In this study, we systematically examined IT neuronal responses to brief presentations of two or three objects in three passively viewing monkeys. Our results show that, at least under these conditions, IT neuronal responses to multiple objects are well predicted by the average of their responses to the constituent objects. This finding suggests that divisive normalization mechanisms analogous to those proposed to explain response rescaling in early visual stages (Heeger, 1992; Desimone and Duncan, 1995; Heeger et al., 1996; Carandini et al., 1997; Reynolds et al., 1999) and area MT (Recanzone et al., 1997; Britten and Heuer, 1999) may be at work in IT.
Materials and Methods
Animals and surgery
Experiments were performed on three male rhesus monkeys (Macaca mulatta) weighing ∼8, 9.5, and 10 kg. Before behavioral training, aseptic surgery was performed to attach a head post to the skull of each monkey and to implant a scleral search coil in the right eye of monkeys 1 and 2. After 2–5 months of behavioral training (below), a second surgery was performed to place a recording chamber (18 mm diameter) to reach the anterior half of the left temporal lobe (chamber Horsley-Clark center, 15 mm anterior). All animal procedures were performed in accord with National Institute of Health guidelines and the Massachusetts Institute of Technology Committee on Animal Care.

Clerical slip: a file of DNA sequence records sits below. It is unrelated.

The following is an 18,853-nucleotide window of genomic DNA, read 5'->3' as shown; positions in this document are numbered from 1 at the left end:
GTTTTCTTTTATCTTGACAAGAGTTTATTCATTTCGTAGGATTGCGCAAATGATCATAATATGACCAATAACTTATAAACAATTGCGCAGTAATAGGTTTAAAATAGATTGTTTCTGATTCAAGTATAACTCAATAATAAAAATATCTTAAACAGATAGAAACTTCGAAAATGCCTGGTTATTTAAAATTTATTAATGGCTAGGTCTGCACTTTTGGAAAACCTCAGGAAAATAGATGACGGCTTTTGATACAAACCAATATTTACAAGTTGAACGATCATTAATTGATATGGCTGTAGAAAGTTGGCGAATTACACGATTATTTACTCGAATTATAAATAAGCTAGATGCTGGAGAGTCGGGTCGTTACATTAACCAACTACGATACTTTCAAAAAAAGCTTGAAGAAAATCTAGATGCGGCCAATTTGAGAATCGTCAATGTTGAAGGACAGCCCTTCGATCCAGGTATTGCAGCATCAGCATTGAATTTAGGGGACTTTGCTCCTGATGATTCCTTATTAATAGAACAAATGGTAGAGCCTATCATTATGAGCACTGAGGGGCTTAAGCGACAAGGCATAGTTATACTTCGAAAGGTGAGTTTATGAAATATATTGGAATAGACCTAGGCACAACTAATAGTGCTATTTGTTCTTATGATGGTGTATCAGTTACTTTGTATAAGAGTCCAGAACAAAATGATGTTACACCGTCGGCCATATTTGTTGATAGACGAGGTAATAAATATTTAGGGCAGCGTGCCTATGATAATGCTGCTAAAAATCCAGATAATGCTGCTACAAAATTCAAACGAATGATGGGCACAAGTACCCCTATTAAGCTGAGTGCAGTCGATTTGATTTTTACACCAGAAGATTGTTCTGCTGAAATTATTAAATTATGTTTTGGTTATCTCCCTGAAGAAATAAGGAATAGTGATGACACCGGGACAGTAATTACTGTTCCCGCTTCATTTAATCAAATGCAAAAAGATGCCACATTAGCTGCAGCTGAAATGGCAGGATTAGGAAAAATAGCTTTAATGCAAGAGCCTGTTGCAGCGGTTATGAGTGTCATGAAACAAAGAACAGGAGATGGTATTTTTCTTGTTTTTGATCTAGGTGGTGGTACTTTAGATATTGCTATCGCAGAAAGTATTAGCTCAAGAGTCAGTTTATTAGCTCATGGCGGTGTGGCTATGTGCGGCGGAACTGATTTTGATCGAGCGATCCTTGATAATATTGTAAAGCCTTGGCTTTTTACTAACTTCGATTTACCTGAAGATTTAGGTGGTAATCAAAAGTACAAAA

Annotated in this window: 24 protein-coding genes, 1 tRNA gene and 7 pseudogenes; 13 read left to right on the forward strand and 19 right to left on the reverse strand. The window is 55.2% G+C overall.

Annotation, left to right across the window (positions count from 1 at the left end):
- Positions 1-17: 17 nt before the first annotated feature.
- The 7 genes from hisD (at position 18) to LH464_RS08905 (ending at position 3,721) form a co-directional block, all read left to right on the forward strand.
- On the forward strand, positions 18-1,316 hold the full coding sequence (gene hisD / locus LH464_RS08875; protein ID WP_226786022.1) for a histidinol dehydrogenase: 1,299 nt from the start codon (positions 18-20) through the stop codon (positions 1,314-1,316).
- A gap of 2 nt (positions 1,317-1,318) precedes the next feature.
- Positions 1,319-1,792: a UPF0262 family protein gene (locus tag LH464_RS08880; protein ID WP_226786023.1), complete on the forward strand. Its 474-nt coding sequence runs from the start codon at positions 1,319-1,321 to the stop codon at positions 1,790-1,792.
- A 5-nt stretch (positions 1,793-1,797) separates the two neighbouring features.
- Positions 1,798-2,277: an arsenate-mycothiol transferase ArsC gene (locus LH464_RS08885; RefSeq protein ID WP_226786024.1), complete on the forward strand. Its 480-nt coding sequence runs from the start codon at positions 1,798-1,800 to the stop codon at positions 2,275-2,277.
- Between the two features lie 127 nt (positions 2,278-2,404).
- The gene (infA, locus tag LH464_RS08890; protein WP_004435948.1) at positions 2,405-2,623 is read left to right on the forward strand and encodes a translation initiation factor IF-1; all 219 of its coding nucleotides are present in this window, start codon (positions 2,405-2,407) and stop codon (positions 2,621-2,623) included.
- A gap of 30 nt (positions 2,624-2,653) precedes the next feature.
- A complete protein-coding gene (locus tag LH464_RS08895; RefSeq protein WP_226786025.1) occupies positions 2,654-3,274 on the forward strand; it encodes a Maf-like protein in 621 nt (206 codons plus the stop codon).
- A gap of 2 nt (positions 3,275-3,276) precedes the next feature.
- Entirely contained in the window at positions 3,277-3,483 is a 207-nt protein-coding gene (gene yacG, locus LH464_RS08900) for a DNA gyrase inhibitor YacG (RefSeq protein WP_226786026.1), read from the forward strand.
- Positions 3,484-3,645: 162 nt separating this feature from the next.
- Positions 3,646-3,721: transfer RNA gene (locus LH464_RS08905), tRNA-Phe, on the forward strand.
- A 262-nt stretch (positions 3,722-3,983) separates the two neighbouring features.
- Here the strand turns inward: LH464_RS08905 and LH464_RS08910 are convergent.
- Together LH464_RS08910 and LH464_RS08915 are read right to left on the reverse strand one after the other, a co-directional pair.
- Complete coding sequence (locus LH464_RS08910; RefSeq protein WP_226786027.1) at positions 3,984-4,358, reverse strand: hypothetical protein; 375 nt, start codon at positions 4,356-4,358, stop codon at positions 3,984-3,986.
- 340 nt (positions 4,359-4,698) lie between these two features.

Eye position monitoring
Horizontal and vertical eye positions were monitored using the scleral search coil (monkeys 1 and 2) or a 250 Hz camera-based system (monkey 3; EyeLink II; SR Research, Osgode, Ontario, Canada). Each channel was digitally sampled at 1 kHz. Methods for detecting saccades and calibrating retinal locations with monitor locations are described in detail previously (DiCarlo and Maunsell, 2000).
Stimuli were presented on a video monitor (43.2 × 30.5 cm; 75 Hz frame rate; 1920 × 1200 pixels) positioned at 81 cm from the monkeys so that the display subtended approximately ±15° (horizontally) and ±10° (vertically) of visual angle. Different visual objects were used in each experiment (see Fig. 1 and below).
Experiment 1. Monkeys 1 and 2 were tested with three simple, solid geometric forms (see Fig. 1 A, left, a star, a cross, and a triangle), presented at full luminance (57 cd/m2) on a gray background (27 cd/m2). Each object was 2° in size (diameter of a bounding circle).